To the west of Ukraine, things are certainly not perfect, but institutions and traditions in the free bloc of nations, i.e. free and fair elections giving the people some ability to reward good leaders and remove bad ones, and a strong and independent judiciary and media that can highlight and remedy abuses, help limit the amount of vitality that corrupt office holders can suck out of the system, more than is possible in the unfree world.

Should Ukraine move towards the free world of Western Europe, rather than the unfree one of Russia, the oligarchs will have a much more difficult time creating the special deals to make themselves rich. At the same time, the oligarchs goals are grand; they wish to enrich themselves on a scale that only a free, modern economy can produce. These conflicting impulses of the oligarchs had led Ukraine to an uneasy equilibrium, which has now fallen apart.

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When corrupt office holders aren’t too brutal about the bite they take out of society, the great majority may decide that the easiest thing to do is pay the devil his due, work with what’s left, and go on with life. This is not something that’s unique to Ukraine, and anywhere that this happens is not an ideal situation, but it is one that people often try to live with — when government is not too rapacious in its demands.

That is a situation that has existed in Ukraine for a while. As Ukrainian expert Taras Kuzio wrote about a decade ago, the relationship between the people and the post-Soviet government of Ukraine has tended towards conditions where “the authorities ignored the people, who reciprocated by ignoring…the authorities”.

But rejecting closer relations with Europe in favor of Russia was more than many Ukrainians felt they could simply ignore, and with good reason. Favoring Russia would freeze in place the present oligarchical relations, which might benefit a few oligarchs, but would very likely worsen the conditions that have stunted Ukraine’s economic growth. Not everyone in Ukraine agrees with this view, but enough do so that their views must be taken seriously.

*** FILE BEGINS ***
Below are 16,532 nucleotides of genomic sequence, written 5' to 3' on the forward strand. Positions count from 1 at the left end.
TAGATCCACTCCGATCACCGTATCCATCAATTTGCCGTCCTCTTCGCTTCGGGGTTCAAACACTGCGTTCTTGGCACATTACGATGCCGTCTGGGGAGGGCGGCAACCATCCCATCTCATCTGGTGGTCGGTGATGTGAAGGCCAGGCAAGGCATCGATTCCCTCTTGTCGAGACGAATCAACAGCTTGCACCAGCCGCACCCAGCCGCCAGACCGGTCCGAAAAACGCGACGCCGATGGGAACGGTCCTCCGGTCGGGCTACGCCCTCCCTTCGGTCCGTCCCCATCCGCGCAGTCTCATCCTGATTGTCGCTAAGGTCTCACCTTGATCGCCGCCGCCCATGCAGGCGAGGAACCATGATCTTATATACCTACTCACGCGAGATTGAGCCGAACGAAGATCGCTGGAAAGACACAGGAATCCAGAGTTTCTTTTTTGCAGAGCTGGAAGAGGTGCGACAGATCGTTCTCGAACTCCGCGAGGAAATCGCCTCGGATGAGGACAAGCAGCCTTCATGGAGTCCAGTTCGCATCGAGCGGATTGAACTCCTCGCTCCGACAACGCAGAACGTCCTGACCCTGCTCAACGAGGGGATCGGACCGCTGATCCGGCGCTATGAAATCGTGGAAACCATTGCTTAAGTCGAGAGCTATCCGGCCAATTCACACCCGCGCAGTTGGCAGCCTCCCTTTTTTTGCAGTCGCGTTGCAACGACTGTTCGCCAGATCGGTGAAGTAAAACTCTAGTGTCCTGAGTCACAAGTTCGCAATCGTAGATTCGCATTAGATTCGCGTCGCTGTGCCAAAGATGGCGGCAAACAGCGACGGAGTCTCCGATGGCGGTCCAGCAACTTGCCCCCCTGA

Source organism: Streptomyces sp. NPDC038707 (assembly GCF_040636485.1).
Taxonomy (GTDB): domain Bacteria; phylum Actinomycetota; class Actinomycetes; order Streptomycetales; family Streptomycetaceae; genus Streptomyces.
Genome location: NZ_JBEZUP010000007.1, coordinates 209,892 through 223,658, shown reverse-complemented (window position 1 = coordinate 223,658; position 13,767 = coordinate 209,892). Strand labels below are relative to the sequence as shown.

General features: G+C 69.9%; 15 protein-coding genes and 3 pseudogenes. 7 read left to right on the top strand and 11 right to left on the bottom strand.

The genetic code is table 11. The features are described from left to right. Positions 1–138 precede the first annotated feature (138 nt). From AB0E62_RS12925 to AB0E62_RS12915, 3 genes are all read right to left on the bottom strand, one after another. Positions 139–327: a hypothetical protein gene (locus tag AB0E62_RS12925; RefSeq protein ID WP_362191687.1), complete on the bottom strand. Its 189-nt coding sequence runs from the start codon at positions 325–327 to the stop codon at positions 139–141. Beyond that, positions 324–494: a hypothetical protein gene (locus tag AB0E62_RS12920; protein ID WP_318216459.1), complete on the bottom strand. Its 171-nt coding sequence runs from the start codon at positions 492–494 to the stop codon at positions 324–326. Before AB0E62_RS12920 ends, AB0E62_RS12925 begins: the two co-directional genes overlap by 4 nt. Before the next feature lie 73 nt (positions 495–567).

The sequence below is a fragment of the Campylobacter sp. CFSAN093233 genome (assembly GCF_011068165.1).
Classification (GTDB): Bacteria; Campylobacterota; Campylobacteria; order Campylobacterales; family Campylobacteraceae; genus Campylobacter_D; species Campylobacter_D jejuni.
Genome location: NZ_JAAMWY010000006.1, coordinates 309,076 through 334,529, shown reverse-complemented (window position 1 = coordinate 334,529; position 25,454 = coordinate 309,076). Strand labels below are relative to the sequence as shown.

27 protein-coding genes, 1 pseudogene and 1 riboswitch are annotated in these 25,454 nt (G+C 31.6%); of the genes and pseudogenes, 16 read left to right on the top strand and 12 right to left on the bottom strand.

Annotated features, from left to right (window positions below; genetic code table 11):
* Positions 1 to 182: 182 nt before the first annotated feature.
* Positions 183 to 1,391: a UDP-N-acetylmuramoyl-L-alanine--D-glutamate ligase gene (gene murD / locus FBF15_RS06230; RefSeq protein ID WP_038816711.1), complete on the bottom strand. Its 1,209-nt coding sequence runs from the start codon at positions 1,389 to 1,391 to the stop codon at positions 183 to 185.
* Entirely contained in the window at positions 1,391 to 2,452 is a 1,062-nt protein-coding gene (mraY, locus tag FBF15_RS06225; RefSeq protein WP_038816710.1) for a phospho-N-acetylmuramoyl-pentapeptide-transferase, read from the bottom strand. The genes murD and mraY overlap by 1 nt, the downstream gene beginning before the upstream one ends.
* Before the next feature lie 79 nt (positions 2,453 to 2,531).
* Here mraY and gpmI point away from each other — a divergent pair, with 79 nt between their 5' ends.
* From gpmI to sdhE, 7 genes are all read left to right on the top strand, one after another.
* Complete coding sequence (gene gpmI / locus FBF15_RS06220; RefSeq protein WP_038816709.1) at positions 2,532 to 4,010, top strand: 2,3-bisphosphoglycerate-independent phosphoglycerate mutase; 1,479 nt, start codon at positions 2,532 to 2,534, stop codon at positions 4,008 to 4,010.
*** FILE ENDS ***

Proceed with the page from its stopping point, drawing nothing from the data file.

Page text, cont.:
Two weeks ago the question was how far would the government go beyond Russian-style anti-protest laws in restricting the civil liberties of the people, in order to protect the economic arrangements of a few. We learned at the start of this week that the Ukrainian government then in place was willing to murder its own citizens, rather than let them have the same options for making their way in the world that an average European has. This is the attitude of an unfree government, one that believes that people are disposable when they impede government priorities.

For reasons strongly tied to the discipline, courage and character of Ukraine’s protestors, the justness of their cause, and the extreme corruption of those in power, yesterday’s assault failed. Since then, the Ukrainian parliament (the “Rada”) has passed a number of measures to try to reverse the state of emergency that Victor Yanukovych has created. Today, a peace deal was agreed upon by President Yanukovych and opposition leaders that includes reforms intended to reduce the power of the President. The Rada also voted to remove the interior minister who is taking much of the blame, at least right now, for ordering drastic and violent actions against the protestors. However, the fact that the peace deal includes President Yanukovych staying in office for a year may make it unacceptable to many protestors.

Because the Ukrainian people are standing firm, they are taking meaningful and necessary steps to show their government and the world that it is government that becomes disposable, once it becomes harmful to its citizens, and the people rise up to demand that it change its priorities as a result. Free people everywhere have common cause with those seeking freedom in Ukraine — literally today — to help ensure that the government there respects this reality, as Ukraine attempts to move forward.